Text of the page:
Stop me if you've heard this one before: the Colorado Rockies' middle relief corps has a shot at being maybe kind of OK in 2016. You know, only in the most relative sense when compared to what has come out of the bullpen in the middle innings the last few seasons.
It's not necessarily the relievers' faults; Yohan Flande was fine last year (he was great in relief!), but injuries to Jordan Lyles, Chad Bettis, and Kyle Kendrick forced him out of his middle relief fit and into the rotation for too much of the summer. Justin Miller was fine last year, too (he had a very strong season), but injury to Adam Ottavino and ineffectiveness from Rafael Betancourt forced Miller into high-leverage situations.
Neither Flande nor Miller were out of their depth in new roles, but that's the point: those new roles really aren't where each pitcher could excel on a healthy, deep staff. Flande is best used as a long man and Miller is probably the ideal sixth/seventh inning guy (as Carolyn Jelley has noted, a LiRPA). But when the Rockies' original rotation and late-inning relief options drop like flies, the first group to strain is the malleable middle relief crew.
This year, if—if—the Rockies can just stay healthy and effective enough at the start and end of the game, guys like Flande, Chris Rusin, and Christian Bergman can settle into middle relief roles, and Miller can join Scott Oberg, Jairo Diaz, and others for important sixth and seventh inning calls to the 'pen when the game's on the line early.
Knowing how it usually goes, the rotation will be in shambles by May 1 and the entire pitching staff affected because of it, but gee, a guy can dream, right?
Middle relief ace
Coming into 2016, Justin Miller ought to be the club's middle relief ace after a strong 2015 turned into a good offseason for the big righty. With no minor league options left, he's almost a lock to make the team barring a really bad spring, considering the Rockies won't want to expose him to waivers. Assuming the three bullpen newcomers (more on them in a second) hash out the seventh, eighth and ninth inning amongst themselves, then, that leaves Miller as the guy the Rockies ought to count on when the game is on the line early.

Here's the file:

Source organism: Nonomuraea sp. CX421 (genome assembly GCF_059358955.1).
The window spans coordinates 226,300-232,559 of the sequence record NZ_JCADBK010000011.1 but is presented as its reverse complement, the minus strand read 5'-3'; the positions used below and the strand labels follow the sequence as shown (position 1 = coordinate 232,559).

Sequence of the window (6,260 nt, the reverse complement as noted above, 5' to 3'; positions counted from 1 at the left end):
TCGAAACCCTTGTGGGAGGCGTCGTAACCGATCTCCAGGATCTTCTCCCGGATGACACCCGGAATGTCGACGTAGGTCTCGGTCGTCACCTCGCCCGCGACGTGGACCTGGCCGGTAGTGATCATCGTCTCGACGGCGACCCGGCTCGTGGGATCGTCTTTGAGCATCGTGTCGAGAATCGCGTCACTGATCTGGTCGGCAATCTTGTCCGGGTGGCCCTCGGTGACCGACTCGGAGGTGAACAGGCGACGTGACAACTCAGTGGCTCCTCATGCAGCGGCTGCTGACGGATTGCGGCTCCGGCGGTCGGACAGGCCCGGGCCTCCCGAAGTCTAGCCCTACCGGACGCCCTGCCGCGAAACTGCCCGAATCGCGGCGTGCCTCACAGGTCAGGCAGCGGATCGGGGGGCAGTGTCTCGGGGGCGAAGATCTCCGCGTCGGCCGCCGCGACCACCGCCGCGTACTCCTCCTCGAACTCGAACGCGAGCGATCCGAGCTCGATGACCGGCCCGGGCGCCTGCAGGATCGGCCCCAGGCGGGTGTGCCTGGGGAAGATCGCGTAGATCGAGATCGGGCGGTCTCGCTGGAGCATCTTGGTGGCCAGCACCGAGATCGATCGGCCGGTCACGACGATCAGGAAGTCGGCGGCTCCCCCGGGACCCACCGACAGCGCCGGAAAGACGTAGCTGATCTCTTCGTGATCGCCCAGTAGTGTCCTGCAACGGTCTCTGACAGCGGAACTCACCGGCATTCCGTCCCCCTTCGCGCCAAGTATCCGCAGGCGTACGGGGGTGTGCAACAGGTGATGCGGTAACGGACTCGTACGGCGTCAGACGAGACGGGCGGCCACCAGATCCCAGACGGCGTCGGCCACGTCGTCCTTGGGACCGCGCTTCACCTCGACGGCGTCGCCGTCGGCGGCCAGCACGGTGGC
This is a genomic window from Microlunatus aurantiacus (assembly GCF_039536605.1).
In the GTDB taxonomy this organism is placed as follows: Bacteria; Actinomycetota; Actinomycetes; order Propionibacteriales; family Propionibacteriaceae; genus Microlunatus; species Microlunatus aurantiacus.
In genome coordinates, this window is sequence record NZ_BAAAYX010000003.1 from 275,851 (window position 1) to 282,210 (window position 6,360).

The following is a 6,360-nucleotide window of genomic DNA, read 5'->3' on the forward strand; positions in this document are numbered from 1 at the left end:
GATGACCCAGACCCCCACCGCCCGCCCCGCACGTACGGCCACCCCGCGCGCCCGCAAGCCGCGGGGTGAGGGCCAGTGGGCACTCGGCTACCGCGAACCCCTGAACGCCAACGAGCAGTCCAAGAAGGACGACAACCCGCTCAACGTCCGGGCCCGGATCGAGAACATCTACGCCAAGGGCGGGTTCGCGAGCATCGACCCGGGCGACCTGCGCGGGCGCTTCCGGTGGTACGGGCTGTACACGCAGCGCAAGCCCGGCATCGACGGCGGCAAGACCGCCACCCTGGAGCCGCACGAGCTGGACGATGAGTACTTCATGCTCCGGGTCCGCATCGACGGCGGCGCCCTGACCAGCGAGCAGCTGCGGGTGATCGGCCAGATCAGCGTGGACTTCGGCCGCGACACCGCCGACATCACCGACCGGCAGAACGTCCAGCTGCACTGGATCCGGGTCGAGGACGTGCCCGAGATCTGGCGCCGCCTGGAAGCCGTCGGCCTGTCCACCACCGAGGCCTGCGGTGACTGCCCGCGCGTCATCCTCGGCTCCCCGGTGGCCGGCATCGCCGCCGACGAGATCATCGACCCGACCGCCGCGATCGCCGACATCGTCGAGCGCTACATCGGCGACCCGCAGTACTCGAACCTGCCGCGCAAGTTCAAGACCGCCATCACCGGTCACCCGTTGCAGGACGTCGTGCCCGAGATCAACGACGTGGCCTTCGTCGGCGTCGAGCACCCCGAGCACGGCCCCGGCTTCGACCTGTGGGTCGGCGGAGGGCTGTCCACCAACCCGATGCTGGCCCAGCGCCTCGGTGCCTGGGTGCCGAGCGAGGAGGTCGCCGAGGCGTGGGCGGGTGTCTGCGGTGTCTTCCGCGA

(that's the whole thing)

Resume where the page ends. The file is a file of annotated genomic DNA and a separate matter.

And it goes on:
He misses bats (10.3 K/9 in 2015), doesn't walk too many others (3.0 BB/9), and he's been virtually un-hittable (5.7 H/9). Those numbers bode well for anybody, of course, but if Miller puts up another good season this summer as the first man out of the bullpen to put out the rotation's fires, that's one potentially game-changing situation the Rockies can check off their list of questions.
I should very briefly mention the three newcomers, if only to categorize them properly; especially with Ottavino injured, it's probably safe to assume Jake McGee, Chad Qualls, and Jason Motte will collectively knock out the late relief roles for the Rockies, at least to start the summer. (And hence, such is the reason why Miller is my pick for middle relief ace.)
Sure, there could be days where Qualls pitches the sixth, McGee tosses the seventh, and Miller closes, or something (isn't depth a wonderful thing?). But generally speaking, the hierarchy probably should account for a slight difference in role between Miller and these three. Because of that, we'll have far more on Qualls, McGee, and Motte with our state of the position on late inning relievers tomorrow.
Long relief ace
It depends on how the rotation shakes out, but let's be bullish (because why not? It's February!). If the starter's jobs are handed down to some combination of Jorge De La Rosa, Chad Bettis, Jon Gray, Jordan Lyles, and Tyler Chatwood, like we're all hoping, that probably leaves Chris Rusin as the Rockies' long relief choice. He can obviously go multiple innings, he's shown the ability to succeed at Coors Field, and he can easily step into the rotation on a temporary basis if needed.